Unlike many of the books available today, Wiktorowicz has written a book that is based on social science, not the faddish headlines of the day. The book will invariably divide readers into two camps; those who are interested in extremism and those who truly want to understand the recruitment and radicalization process.
The book is best summarized by looking at his three central questions:
1. How are individuals drawn into the socialization process where they can be exposed to radical, religious education?
2. How do individuals come to accept and adopt the radical Islamic ideology as their own world view?
3. How does socialization overcome "the free rider dilemma?" In other words, convince individuals to do things that are not in their own self interest, and participate in high risk behavior that could lead to arrest, jail or death?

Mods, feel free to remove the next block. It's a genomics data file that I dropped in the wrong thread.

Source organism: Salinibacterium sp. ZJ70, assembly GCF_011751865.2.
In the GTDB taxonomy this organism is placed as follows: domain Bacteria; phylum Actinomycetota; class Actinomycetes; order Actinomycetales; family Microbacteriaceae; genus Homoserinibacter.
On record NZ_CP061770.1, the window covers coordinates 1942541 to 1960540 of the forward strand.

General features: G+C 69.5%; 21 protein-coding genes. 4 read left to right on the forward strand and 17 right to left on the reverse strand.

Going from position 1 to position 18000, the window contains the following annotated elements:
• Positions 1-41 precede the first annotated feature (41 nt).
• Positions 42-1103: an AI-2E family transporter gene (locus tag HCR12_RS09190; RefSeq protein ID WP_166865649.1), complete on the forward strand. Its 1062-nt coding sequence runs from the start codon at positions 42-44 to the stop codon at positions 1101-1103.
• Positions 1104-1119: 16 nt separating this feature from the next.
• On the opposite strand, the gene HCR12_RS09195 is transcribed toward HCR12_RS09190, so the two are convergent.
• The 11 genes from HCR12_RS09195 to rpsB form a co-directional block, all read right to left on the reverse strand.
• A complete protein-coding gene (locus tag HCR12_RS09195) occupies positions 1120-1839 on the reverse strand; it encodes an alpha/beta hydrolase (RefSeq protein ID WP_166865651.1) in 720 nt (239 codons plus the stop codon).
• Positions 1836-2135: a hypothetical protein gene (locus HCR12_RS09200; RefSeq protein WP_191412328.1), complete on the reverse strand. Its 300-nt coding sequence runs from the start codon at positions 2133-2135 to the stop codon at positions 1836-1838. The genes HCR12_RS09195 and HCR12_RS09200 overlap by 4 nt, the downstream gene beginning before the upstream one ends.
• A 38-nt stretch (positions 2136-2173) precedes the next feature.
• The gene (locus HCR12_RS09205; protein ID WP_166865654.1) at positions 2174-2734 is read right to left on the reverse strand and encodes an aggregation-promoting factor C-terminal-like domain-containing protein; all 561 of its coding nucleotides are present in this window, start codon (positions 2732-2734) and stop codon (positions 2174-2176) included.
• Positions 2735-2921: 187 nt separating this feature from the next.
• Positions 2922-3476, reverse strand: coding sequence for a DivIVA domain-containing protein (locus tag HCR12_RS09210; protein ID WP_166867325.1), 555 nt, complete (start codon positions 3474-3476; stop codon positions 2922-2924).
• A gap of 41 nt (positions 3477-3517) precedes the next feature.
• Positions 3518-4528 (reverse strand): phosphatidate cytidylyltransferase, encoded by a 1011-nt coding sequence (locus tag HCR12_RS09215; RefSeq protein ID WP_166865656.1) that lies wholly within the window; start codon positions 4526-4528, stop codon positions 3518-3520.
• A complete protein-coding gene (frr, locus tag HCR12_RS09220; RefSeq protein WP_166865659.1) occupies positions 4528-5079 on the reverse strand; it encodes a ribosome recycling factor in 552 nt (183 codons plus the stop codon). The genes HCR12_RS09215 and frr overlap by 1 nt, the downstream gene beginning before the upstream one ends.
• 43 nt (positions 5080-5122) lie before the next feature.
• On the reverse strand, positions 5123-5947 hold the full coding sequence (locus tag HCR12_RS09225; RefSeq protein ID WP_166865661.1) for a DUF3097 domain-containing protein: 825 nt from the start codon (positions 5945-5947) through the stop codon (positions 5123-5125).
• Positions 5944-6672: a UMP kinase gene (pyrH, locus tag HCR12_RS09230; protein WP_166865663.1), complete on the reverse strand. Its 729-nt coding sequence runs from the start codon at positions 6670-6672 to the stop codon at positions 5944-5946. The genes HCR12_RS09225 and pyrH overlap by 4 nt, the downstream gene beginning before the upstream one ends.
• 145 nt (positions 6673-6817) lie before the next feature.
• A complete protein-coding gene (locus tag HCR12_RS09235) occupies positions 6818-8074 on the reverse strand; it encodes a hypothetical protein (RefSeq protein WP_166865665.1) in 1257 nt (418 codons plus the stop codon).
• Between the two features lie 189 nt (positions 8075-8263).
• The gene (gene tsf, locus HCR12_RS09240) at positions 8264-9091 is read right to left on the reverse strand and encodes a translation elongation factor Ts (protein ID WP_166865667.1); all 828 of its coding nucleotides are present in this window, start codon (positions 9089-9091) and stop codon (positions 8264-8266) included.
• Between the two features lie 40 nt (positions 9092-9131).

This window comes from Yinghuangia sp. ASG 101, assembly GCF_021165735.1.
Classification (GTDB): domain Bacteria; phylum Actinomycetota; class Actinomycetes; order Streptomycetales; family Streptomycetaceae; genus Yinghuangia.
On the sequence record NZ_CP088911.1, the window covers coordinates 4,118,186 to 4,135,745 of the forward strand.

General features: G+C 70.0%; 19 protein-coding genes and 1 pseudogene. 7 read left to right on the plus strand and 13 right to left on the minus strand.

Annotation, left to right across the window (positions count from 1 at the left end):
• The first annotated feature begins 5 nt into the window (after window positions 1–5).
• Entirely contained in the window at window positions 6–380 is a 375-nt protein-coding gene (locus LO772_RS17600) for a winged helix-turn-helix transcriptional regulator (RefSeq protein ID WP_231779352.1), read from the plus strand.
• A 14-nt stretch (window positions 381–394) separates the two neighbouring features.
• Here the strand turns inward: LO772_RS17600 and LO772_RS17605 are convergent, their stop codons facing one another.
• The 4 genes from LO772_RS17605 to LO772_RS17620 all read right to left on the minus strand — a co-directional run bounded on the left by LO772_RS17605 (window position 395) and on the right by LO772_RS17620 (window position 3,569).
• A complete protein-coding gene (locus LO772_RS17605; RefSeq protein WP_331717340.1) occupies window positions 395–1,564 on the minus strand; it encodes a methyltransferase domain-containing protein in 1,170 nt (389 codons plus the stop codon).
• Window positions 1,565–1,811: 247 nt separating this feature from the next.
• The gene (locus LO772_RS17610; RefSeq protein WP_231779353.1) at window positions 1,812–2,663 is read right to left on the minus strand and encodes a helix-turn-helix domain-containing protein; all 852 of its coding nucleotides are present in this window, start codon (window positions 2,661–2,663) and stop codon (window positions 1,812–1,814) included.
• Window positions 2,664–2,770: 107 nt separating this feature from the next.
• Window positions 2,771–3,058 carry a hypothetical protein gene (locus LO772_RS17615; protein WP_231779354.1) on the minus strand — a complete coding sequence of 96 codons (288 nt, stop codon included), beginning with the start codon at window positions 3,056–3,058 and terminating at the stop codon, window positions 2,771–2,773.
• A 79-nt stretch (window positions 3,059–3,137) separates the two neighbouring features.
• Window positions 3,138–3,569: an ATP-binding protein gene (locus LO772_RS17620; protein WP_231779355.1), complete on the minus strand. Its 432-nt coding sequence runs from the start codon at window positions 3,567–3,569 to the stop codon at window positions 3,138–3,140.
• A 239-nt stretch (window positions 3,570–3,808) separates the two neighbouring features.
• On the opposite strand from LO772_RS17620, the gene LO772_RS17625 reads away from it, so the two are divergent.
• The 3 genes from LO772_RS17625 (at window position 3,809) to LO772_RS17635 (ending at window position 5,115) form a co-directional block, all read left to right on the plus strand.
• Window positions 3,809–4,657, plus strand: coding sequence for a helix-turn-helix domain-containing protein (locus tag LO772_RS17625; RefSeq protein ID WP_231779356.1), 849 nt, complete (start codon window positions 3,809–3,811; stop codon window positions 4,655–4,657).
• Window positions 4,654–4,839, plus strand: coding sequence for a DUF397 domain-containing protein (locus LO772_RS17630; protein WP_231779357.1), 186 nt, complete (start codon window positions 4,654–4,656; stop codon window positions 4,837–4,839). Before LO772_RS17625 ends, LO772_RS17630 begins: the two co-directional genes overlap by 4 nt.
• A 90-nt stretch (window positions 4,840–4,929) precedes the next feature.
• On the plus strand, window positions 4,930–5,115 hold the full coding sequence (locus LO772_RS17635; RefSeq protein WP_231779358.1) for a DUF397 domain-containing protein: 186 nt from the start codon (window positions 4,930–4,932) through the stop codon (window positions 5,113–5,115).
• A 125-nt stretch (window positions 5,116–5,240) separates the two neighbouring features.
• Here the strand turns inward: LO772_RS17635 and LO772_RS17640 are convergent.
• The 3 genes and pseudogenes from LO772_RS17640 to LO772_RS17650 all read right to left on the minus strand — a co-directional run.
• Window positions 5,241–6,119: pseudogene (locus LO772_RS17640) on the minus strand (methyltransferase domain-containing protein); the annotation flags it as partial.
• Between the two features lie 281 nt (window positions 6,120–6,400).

In the end, the author shows how terrorists capitalize, or if necessary create, "cognitive openings," which are periods in which individuals are willing to question their own long held personal beliefs and consider radical new ideas. Once an individual is convinced that the group's radical goals or the rewards for participation in the group's activities (e.g. eternal paradise) are MORE IMPORTANT than their well beings, you have yourself an operative.
This is a great read for those who seriously want to understand the recruitment and radicalization problem, as well as those who are charged to slow the spread of radicalism.